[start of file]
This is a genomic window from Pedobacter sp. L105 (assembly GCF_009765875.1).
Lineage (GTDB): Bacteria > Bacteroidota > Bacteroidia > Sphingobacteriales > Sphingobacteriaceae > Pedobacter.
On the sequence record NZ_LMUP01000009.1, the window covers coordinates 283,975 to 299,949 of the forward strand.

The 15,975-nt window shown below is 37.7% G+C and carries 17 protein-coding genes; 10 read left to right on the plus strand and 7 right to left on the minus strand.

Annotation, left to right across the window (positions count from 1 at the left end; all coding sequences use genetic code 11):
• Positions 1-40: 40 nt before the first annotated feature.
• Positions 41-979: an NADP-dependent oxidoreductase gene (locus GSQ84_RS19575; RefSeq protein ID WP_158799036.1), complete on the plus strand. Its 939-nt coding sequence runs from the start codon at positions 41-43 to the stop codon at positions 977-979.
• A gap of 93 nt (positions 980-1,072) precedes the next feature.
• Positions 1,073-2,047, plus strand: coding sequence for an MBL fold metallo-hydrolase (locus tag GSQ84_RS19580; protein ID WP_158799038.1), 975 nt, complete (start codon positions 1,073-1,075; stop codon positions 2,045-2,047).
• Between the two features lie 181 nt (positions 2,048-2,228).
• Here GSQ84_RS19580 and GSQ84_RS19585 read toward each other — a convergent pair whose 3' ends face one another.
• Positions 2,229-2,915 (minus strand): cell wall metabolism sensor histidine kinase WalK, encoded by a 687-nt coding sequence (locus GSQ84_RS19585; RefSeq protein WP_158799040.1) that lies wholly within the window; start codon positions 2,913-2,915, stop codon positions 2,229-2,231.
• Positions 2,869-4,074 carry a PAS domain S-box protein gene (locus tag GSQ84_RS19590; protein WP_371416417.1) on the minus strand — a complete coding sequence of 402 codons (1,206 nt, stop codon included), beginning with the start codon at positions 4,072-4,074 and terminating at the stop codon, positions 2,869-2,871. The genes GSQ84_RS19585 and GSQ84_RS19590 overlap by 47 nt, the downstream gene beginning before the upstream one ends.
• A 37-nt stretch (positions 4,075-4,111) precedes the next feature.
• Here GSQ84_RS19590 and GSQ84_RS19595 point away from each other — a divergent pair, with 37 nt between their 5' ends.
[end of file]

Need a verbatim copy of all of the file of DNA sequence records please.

This is a genomic window from Pedobacter sp. L105 (assembly GCF_009765875.1).
Lineage (GTDB): Bacteria > Bacteroidota > Bacteroidia > Sphingobacteriales > Sphingobacteriaceae > Pedobacter.
On the sequence record NZ_LMUP01000009.1, the window covers coordinates 283,975 to 299,949 of the forward strand.

The 15,975-nt window shown below is 37.7% G+C and carries 17 protein-coding genes; 10 read left to right on the plus strand and 7 right to left on the minus strand.

Annotation, left to right across the window (positions count from 1 at the left end; all coding sequences use genetic code 11):
• Positions 1-40: 40 nt before the first annotated feature.
• Positions 41-979: an NADP-dependent oxidoreductase gene (locus GSQ84_RS19575; RefSeq protein ID WP_158799036.1), complete on the plus strand. Its 939-nt coding sequence runs from the start codon at positions 41-43 to the stop codon at positions 977-979.
• A gap of 93 nt (positions 980-1,072) precedes the next feature.
• Positions 1,073-2,047, plus strand: coding sequence for an MBL fold metallo-hydrolase (locus tag GSQ84_RS19580; protein ID WP_158799038.1), 975 nt, complete (start codon positions 1,073-1,075; stop codon positions 2,045-2,047).
• Between the two features lie 181 nt (positions 2,048-2,228).
• Here GSQ84_RS19580 and GSQ84_RS19585 read toward each other — a convergent pair whose 3' ends face one another.
• Positions 2,229-2,915 (minus strand): cell wall metabolism sensor histidine kinase WalK, encoded by a 687-nt coding sequence (locus GSQ84_RS19585; RefSeq protein WP_158799040.1) that lies wholly within the window; start codon positions 2,913-2,915, stop codon positions 2,229-2,231.
• Positions 2,869-4,074 carry a PAS domain S-box protein gene (locus tag GSQ84_RS19590; protein WP_371416417.1) on the minus strand — a complete coding sequence of 402 codons (1,206 nt, stop codon included), beginning with the start codon at positions 4,072-4,074 and terminating at the stop codon, positions 2,869-2,871. The genes GSQ84_RS19585 and GSQ84_RS19590 overlap by 47 nt, the downstream gene beginning before the upstream one ends.
• A 37-nt stretch (positions 4,075-4,111) precedes the next feature.
• Here GSQ84_RS19590 and GSQ84_RS19595 point away from each other — a divergent pair, with 37 nt between their 5' ends.